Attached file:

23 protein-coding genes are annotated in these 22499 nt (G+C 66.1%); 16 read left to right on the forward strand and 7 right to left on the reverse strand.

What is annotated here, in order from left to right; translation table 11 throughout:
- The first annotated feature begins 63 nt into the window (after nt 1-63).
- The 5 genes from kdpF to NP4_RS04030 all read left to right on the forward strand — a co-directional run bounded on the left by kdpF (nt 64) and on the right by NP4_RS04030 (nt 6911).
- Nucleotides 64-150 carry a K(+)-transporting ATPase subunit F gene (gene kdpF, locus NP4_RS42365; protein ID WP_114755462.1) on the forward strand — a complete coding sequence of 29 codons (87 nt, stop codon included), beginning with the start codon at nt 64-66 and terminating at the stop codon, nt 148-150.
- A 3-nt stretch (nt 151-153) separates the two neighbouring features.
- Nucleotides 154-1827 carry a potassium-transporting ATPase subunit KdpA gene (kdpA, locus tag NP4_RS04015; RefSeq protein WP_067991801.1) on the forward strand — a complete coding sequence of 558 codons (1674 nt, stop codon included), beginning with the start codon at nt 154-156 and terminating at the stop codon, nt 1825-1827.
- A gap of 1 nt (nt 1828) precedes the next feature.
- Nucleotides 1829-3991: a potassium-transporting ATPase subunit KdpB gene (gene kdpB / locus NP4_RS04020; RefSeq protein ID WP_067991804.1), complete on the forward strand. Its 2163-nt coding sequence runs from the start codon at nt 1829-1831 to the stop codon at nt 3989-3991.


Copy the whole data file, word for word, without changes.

23 protein-coding genes are annotated in these 22499 nt (G+C 66.1%); 16 read left to right on the forward strand and 7 right to left on the reverse strand.

What is annotated here, in order from left to right; translation table 11 throughout:
- The first annotated feature begins 63 nt into the window (after nt 1-63).
- The 5 genes from kdpF to NP4_RS04030 all read left to right on the forward strand — a co-directional run bounded on the left by kdpF (nt 64) and on the right by NP4_RS04030 (nt 6911).
- Nucleotides 64-150 carry a K(+)-transporting ATPase subunit F gene (gene kdpF, locus NP4_RS42365; protein ID WP_114755462.1) on the forward strand — a complete coding sequence of 29 codons (87 nt, stop codon included), beginning with the start codon at nt 64-66 and terminating at the stop codon, nt 148-150.
- A 3-nt stretch (nt 151-153) separates the two neighbouring features.
- Nucleotides 154-1827 carry a potassium-transporting ATPase subunit KdpA gene (kdpA, locus tag NP4_RS04015; RefSeq protein WP_067991801.1) on the forward strand — a complete coding sequence of 558 codons (1674 nt, stop codon included), beginning with the start codon at nt 154-156 and terminating at the stop codon, nt 1825-1827.
- A gap of 1 nt (nt 1828) precedes the next feature.
- Nucleotides 1829-3991: a potassium-transporting ATPase subunit KdpB gene (gene kdpB / locus NP4_RS04020; RefSeq protein ID WP_067991804.1), complete on the forward strand. Its 2163-nt coding sequence runs from the start codon at nt 1829-1831 to the stop codon at nt 3989-3991.